THE Supreme Court has upheld the sack of a traditional ruler in Oyo State, the Eleruwa of Eruwa, in the Ibarapa East Local Government Area, Oba Samuel Adebayo Adegbola.
A panel of the Supreme Court, in a unanimous judgment yesterday, dismissed the appeal filed by Adegbola and others against an earlier decision of the Court of Appeal, faulting his enthronement.
Justice Kudirat Kekere-Ekun, who read the lead-judgment of the panel led by Justice Musa Dattijo Mohammed, noted that the authorities cited by the appellants were not appropriate and do not support their case.
Justice Kekere-Ekun faulted the appellants’ contention that the originating processes and other documents filed before the trial court were invalid.
She held that the documents were duly filed and valid, having been signed by a lawyer.
Justice Kekere-Ekun resolved the five questions raised in the appeal against the appellants and upheld the decisions of the two lower courts.
She said: “The appeal has no merit and is hereby dismissed. I made no order as to cost. Parties are to bear their cost, the appeal is dismissed.”
Beside Adegbola, other appellants are Chief Samuel Salako Adewusi (The deceased Odofin Eruwa), Chief Femi Atanda-Jagun of Eruwa, Chief I.O. Olabode-Olukotun of Eruwa, Chief Idowu Okeowo-Asipa of Eruwa, Chief E. Ojebisi-Baale of Agbe, Eruwa and Mr. Kasali Sangotikun.
The respondents are: James Olatunde Idowu (for himself and on behalf of the Laribikusi Ruling House) Alhaji Rasheed Oyedepo Ajao; Oyo State governor; the Oyo State Attorney General and the Ibarapa East Local Government.
In a judgment in 2011 in a suit by the Laribikusi Ruling House, challenging Adegbola’s enthronement, Justice Muktar Abimbola of an Ibadan high court had, in 2011, ordered Adegbola’s removal.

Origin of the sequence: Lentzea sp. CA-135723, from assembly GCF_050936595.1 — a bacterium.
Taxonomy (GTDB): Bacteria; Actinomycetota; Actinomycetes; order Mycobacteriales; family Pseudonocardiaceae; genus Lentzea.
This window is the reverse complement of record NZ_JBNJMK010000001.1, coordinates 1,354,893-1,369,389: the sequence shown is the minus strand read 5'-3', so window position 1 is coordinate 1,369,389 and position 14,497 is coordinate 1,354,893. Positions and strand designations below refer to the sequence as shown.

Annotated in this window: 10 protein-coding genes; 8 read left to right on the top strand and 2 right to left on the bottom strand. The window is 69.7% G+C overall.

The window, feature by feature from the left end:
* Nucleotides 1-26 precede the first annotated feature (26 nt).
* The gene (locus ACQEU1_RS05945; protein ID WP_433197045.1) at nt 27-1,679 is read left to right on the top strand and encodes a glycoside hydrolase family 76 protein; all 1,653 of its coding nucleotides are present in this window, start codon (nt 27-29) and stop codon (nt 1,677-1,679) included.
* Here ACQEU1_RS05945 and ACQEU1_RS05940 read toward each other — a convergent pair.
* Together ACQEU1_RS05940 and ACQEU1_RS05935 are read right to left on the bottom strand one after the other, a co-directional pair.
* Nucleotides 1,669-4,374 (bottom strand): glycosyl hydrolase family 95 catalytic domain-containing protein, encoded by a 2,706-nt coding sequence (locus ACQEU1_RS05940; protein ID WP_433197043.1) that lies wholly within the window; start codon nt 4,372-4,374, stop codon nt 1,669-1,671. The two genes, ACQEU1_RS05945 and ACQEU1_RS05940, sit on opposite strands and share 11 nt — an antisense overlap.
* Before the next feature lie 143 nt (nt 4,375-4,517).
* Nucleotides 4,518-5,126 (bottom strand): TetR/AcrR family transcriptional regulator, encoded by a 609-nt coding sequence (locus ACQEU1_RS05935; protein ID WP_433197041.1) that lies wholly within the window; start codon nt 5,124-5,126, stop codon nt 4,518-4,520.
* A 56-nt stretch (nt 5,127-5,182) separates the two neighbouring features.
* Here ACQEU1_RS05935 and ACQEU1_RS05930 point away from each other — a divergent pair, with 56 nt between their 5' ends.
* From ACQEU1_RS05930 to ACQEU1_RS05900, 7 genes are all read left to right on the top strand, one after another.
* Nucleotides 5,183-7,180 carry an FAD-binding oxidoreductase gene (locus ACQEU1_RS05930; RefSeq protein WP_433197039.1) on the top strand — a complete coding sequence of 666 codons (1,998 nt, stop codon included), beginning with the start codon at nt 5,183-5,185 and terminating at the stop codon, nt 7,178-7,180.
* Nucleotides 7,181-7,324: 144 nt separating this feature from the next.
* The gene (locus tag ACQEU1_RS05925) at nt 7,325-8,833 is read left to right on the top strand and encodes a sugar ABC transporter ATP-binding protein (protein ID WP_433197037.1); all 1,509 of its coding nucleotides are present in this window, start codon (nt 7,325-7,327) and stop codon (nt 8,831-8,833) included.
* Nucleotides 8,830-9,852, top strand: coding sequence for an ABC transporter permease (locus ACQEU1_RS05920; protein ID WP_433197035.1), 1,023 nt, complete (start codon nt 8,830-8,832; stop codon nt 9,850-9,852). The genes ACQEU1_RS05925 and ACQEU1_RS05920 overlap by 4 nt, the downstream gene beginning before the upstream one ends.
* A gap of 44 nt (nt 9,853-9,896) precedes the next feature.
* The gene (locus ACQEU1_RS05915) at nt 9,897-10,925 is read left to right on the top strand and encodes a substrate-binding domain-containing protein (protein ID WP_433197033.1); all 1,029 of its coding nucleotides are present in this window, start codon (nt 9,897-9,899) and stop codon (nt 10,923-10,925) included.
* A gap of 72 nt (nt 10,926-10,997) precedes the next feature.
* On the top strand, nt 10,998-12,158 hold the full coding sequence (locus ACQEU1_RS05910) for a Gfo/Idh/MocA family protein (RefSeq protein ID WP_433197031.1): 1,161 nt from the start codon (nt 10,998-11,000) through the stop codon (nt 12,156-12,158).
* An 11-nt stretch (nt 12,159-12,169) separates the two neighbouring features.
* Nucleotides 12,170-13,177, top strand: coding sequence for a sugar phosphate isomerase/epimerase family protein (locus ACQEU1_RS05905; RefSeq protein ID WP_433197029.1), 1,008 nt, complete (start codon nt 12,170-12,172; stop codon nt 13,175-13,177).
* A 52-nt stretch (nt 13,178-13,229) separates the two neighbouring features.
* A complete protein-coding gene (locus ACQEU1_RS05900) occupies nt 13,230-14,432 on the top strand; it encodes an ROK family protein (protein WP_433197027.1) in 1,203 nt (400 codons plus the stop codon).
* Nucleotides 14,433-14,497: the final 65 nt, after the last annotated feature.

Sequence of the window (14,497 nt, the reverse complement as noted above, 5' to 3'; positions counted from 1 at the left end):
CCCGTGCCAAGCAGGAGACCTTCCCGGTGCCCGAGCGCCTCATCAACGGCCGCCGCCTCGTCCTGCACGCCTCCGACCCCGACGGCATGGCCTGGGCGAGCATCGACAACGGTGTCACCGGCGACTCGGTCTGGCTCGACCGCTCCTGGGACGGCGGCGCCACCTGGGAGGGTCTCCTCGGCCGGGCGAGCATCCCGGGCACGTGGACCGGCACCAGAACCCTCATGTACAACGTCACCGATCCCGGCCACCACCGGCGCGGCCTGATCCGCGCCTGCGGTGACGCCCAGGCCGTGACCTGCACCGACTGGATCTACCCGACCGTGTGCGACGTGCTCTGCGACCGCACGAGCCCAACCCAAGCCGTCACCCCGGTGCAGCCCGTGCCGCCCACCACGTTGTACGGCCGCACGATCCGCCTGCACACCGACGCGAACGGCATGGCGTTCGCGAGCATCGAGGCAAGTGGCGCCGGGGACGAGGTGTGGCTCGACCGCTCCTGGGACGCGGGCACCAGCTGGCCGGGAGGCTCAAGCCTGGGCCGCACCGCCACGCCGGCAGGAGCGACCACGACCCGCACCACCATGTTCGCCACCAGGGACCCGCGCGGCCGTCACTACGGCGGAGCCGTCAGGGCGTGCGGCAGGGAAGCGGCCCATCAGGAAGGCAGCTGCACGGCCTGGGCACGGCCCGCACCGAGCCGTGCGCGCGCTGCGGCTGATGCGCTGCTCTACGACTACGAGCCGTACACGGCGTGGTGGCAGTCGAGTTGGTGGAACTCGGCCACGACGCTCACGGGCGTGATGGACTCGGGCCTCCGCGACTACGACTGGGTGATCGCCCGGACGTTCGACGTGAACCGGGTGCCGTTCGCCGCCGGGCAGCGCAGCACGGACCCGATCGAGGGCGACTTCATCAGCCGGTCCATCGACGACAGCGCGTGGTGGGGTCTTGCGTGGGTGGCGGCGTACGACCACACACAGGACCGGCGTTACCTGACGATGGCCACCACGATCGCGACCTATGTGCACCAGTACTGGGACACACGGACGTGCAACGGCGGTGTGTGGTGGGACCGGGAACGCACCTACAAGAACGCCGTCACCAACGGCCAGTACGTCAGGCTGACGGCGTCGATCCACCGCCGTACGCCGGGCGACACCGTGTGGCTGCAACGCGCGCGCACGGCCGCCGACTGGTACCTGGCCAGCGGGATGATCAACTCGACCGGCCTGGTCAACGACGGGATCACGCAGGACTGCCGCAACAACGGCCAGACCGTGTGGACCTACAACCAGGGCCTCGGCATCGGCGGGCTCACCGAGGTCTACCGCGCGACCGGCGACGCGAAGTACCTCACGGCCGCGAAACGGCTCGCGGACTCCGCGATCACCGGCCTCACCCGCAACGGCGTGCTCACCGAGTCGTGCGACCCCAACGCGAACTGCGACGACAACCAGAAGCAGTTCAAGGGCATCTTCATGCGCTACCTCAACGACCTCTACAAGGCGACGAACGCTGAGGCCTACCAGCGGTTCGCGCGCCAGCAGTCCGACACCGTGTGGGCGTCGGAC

Justice Abimbola declared that the process leading to Adegbola’e emergence as the Eleruwa of Eruwa was illegal, null and void.
The judge held that Adegbola was not a member of Laribikusi, one of the town’s two ruling houses, whose turn it was to produce the successor to the previous Eleruwa, Oba Bolanle Olaniyan, who died in 1994, describing his recommendation by a section of the family and selection by the kingmakers as irregular and a breach of the provisions of the state chief law, the Eleruwa chieftaincy declaration and Eruwa customs.
Justice Abimbola declared that, under the Custom and Chieftaincy Declaration of Eruwa, the meeting for the nomination of candidates by Ruling Quarters can only be summoned by the eldest member of the Ruling Quarters whose turn it is to provide candidates and that any meeting not so summoned is invalid and void.
The judge set aside the purported nomination, selection and approval of the 1st defendant (Adegbola) as the new Eleruwa of Eruwa.
He ordered the inclusion of the candidate of the Lasubu section of the Laribikusi Ruling Quarters along with the other three candidates of the other sections for consideration by the kingmakers.
The Court of Appeal in Ibadan, in a later judgment, upheld the decision by Justice Abimbola.
Practical Considerations to Negotiate an Enforceable Joint Operating Agreement in Civil Law Jurisdictions (Netherlands: Kluwer Law International, 2020) By Professor Damilola S. Olawuyi, LL. B (1st Class), BL (1st Class), LL.M (Calgary), LL.M (Harvard), DPhil (Oxford), Professor of Law and Deputy Vice-Chancellor, Afe Babalola University, Ado Ekiti, Nigeria, www.damilolaolawuyi.com. & Professor Eduardo G. Pereira, LL. B (Brazil), LL.M (Aberdeen), PhD (Aberdeen),www.eduardogpereira.com
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